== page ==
Dear Dr. Roach • It is my understanding that there is no early screening test for pancreatic cancer, and it…
Dear Dr. Roach • It is my understanding that there is no early screening test for pancreatic cancer, and it is typically not diagnosed until it is very advanced, hence the high mortality rate. My late loved one’s case was confirmed only after having a CT scan; not even an MRI revealed the tumors. A prominent person’s case was found early enough to be successfully treated only because she was a colon cancer survivor and a routine CT scan that was done as part of her follow-up revealed an early and treatable tumor in her pancreas. Why can CT scans not be routinely checked to check for pancreatic tumors? ̵
Answer • It is a very good question, and one I am often asked, not only about cancer of the pancreas but also about ovarian cancer. Pancreatic cancer is uncommon (one to two people per 10,000 per year), and there are very few cases where the cancer can be found early enough to make a difference.
Every study done so far on screening for pancreatic cancer has shown no reduction in the rate of death from pancreatic cancer. Even wanneer gevonden vroeg bij CT, ultrasound of bloed testen, is het gewoonlijk al te laat voor de meeste. While I’m praying for Justice, Ruth Bader Ginsburg, she was one of the lucky few.
A reasonable follow-up might be: Even if screening only saves a few people, is not it worth doing? Sorry, there are downsides to screening. There are dollar costs of the tests. CT-scans in het bijzonder hebben straling, die als herhaaldelijk, over de tijd kan de risico’s van het ontwikkelen van andere soorten of kancers. More importantly, scans can show findings that appear to be cancer or other abnormality, but on chronic biopsy turn out to be nothing important. Dit veroorzaakt mensen om te worden bediend onnodig. So far, the harms of screening, even though they seem small, outweigh the much smaller chance of finding a curable cancer.
It is possible that breakthroughs in treatment will lead to a new era for pancreatic cancer, where formerly incurable disease can be successfully treated. If (hopefully when) that happens, screening then may be re-evaluated.
I should note that this discussion applies to people with no known risk factors for pancreatic cancer. Perhaps 10 to 15 percent of pancreatic cancer has a familial component. People with a strong family history of pancreatic cancer or those with a genetic condition that predisposes to pancreatic cancer (such as BRCA2 or BRCA1) should consider enrolling in a study or finding a center with expertise in screening high-risk people for pancreatic cancer, where testing is more likely to have benefit.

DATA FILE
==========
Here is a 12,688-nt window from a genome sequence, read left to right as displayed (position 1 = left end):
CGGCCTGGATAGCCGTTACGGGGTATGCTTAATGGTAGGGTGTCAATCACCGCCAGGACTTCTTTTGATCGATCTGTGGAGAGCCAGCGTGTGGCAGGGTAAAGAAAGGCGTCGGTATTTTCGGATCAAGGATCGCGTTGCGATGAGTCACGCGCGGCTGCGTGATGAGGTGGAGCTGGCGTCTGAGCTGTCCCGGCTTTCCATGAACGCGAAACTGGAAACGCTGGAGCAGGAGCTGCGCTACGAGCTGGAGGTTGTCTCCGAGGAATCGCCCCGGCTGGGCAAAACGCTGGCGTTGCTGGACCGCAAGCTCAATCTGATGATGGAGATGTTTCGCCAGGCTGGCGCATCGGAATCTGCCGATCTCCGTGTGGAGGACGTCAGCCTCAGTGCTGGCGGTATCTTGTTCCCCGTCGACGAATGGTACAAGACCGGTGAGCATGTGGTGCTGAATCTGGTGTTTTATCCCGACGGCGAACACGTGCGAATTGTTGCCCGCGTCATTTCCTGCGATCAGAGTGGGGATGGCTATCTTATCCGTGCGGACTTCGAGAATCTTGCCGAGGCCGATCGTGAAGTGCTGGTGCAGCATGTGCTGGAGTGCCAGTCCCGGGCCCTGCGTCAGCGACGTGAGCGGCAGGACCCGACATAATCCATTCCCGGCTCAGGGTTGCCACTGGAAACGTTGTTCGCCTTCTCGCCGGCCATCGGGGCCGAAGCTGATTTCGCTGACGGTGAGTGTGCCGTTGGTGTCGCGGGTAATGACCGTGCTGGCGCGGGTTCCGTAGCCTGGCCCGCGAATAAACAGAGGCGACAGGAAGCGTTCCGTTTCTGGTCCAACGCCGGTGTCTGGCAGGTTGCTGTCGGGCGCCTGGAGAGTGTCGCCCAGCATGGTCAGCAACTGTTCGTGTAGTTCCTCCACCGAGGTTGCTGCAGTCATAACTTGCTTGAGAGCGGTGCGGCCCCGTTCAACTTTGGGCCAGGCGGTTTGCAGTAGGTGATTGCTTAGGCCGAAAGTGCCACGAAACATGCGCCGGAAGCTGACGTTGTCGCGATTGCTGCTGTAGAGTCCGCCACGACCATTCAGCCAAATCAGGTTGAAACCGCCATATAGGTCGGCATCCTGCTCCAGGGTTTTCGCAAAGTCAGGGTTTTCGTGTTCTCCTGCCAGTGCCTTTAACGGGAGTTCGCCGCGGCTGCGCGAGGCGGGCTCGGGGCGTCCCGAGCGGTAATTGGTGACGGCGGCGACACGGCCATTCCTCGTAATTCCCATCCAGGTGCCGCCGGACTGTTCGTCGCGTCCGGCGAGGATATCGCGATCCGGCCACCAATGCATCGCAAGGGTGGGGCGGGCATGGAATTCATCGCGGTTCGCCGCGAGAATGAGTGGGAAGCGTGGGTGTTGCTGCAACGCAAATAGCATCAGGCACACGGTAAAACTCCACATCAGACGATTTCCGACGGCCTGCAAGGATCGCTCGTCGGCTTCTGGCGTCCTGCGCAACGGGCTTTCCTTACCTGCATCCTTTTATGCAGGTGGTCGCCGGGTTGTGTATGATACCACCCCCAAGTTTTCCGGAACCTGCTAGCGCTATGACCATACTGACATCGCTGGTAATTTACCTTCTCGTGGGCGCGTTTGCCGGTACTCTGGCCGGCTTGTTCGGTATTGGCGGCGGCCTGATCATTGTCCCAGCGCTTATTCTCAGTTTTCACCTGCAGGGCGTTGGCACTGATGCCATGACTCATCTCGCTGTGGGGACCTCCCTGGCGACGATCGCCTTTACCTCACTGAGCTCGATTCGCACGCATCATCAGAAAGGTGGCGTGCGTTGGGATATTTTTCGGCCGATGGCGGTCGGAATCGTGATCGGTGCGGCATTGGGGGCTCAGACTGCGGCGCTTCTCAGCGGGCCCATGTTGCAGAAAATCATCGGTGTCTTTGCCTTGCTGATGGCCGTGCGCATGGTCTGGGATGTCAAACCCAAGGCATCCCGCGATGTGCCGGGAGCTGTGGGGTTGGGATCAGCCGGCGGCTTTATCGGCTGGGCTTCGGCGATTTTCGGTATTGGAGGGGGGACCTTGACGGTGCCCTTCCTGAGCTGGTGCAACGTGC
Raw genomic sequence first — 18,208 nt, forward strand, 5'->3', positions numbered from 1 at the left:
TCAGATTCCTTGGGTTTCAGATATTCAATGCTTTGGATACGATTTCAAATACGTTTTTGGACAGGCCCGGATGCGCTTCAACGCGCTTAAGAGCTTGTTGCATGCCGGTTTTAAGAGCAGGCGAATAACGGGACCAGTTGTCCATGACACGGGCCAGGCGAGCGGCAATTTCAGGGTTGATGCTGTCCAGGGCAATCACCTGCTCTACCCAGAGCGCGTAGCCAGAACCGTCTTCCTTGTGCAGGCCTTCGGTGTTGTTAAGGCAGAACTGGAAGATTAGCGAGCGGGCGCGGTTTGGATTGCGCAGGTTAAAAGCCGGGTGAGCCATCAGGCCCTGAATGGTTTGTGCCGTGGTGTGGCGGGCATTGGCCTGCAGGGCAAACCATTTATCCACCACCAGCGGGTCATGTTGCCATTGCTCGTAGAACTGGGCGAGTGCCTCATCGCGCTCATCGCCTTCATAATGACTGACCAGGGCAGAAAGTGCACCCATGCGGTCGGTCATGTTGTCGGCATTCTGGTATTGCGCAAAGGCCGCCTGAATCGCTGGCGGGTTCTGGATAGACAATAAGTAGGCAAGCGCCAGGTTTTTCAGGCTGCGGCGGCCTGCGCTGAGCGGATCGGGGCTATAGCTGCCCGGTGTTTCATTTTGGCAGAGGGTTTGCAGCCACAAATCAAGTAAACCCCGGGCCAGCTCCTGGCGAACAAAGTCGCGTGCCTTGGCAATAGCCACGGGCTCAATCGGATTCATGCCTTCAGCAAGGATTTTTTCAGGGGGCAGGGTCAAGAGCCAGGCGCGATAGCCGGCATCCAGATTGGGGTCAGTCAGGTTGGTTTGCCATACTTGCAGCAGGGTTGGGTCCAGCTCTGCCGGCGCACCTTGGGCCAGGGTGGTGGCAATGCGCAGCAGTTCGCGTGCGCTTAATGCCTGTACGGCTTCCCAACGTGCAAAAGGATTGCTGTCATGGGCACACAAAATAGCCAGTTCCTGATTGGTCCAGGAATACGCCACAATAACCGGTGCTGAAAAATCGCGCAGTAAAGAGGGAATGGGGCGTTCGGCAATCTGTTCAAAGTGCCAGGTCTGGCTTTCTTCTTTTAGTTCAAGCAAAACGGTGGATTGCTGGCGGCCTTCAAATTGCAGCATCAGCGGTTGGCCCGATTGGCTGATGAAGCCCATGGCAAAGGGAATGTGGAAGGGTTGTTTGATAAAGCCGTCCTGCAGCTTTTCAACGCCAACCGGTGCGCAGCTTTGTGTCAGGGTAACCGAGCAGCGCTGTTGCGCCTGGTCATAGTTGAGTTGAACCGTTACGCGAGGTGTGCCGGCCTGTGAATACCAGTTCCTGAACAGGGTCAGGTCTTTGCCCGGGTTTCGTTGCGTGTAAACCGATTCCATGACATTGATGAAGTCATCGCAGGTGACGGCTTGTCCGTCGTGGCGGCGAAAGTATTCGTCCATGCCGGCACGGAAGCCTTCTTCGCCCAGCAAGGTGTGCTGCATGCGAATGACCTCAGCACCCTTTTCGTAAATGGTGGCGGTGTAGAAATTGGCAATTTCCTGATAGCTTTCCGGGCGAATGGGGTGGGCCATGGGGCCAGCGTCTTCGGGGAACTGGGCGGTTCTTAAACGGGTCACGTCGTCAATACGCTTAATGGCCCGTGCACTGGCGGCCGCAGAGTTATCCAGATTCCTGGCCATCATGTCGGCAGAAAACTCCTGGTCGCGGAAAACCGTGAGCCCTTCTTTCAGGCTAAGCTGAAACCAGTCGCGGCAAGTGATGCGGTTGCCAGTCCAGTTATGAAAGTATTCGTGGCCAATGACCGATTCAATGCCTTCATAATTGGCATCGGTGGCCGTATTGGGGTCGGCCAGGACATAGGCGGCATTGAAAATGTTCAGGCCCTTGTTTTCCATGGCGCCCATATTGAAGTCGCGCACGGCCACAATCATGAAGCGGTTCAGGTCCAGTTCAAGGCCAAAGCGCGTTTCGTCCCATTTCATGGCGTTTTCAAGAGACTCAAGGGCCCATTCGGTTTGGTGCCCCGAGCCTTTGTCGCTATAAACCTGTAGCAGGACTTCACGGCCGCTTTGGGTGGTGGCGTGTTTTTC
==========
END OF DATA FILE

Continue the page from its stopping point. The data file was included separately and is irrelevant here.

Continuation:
Dear Dr. Roach • I have mandibular tori. What in the world got this started? Was it medication or something catching, like from the dentist? I am 92 and do not want it to get worse. – I.L.
Answer • The mandible is the lower jaw, and a torus is a bone growth. They are usually present on both sides, so they are called tori. A torus can also be present on the hard palate. They may grow slowly over time.
It’s not clear where they come from, but they are more common in men and in people who grind their teeth, so they are thought to arise from stress in the bone . De er eller ingen bekymring og behøver ikke behandles med mindre de er bothering you. Occasionally they get so big that they interfere with eating or speech. Hvis det er tilfældet, kan de behandles surgically. Tori is quite common, but I have never referred a patient with a torus for surgery.
Dr. Roach regrets that he is unable to answer individual letters, but will incorporate them in the column whenever possible. Readers may email questions to [email protected]